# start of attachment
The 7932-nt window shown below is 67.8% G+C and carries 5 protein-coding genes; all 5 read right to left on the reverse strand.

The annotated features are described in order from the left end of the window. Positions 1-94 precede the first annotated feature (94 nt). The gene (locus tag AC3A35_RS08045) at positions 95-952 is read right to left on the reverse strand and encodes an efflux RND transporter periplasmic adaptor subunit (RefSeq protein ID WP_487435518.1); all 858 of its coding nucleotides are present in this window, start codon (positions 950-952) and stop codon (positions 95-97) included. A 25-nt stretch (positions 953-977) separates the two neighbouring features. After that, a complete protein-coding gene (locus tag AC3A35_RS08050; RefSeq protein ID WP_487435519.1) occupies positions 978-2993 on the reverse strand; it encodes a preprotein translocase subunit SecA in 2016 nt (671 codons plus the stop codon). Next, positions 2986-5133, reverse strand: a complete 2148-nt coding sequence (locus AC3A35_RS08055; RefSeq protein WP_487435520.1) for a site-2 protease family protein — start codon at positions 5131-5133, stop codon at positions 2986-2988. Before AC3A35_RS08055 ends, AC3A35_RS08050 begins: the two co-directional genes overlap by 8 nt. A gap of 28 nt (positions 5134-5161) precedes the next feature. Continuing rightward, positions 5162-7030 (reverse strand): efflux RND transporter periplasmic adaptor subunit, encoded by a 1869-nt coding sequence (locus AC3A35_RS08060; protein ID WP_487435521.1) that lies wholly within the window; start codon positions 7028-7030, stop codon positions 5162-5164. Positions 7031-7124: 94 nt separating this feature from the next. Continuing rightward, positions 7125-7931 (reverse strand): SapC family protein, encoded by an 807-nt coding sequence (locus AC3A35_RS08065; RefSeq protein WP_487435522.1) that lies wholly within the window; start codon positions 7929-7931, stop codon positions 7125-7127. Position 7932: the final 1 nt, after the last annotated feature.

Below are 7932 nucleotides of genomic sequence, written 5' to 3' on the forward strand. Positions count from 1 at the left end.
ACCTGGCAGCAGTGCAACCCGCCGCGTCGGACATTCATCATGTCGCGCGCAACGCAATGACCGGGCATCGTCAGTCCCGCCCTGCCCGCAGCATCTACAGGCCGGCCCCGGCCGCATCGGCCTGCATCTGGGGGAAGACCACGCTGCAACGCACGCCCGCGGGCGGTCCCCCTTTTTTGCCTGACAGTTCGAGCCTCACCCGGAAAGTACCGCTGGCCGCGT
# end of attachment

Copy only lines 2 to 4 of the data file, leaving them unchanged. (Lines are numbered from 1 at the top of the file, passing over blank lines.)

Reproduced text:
The annotated features are described in order from the left end of the window. Positions 1-94 precede the first annotated feature (94 nt). The gene (locus tag AC3A35_RS08045) at positions 95-952 is read right to left on the reverse strand and encodes an efflux RND transporter periplasmic adaptor subunit (RefSeq protein ID WP_487435518.1); all 858 of its coding nucleotides are present in this window, start codon (positions 950-952) and stop codon (positions 95-97) included. A 25-nt stretch (positions 953-977) separates the two neighbouring features. After that, a complete protein-coding gene (locus tag AC3A35_RS08050; RefSeq protein ID WP_487435519.1) occupies positions 978-2993 on the reverse strand; it encodes a preprotein translocase subunit SecA in 2016 nt (671 codons plus the stop codon). Next, positions 2986-5133, reverse strand: a complete 2148-nt coding sequence (locus AC3A35_RS08055; RefSeq protein WP_487435520.1) for a site-2 protease family protein — start codon at positions 5131-5133, stop codon at positions 2986-2988. Before AC3A35_RS08055 ends, AC3A35_RS08050 begins: the two co-directional genes overlap by 8 nt. A gap of 28 nt (positions 5134-5161) precedes the next feature. Continuing rightward, positions 5162-7030 (reverse strand): efflux RND transporter periplasmic adaptor subunit, encoded by a 1869-nt coding sequence (locus AC3A35_RS08060; protein ID WP_487435521.1) that lies wholly within the window; start codon positions 7028-7030, stop codon positions 5162-5164. Positions 7031-7124: 94 nt separating this feature from the next. Continuing rightward, positions 7125-7931 (reverse strand): SapC family protein, encoded by an 807-nt coding sequence (locus AC3A35_RS08065; RefSeq protein WP_487435522.1) that lies wholly within the window; start codon positions 7929-7931, stop codon positions 7125-7127. Position 7932: the final 1 nt, after the last annotated feature.

Below are 7932 nucleotides of genomic sequence, written 5' to 3' on the forward strand. Positions count from 1 at the left end.
ACCTGGCAGCAGTGCAACCCGCCGCGTCGGACATTCATCATGTCGCGCGCAACGCAATGACCGGGCATCGTCAGTCCCGCCCTGCCCGCAGCATCTACAGGCCGGCCCCGGCCGCATCGGCCTGCATCTGGGGGAAGACCACGCTGCAACGCACGCCCGCGGGCGGTCCCCCTTTTTTGCCTGACAGTTCGAGCCTCACCCGGAAAGTACCGCTGGCCGCGT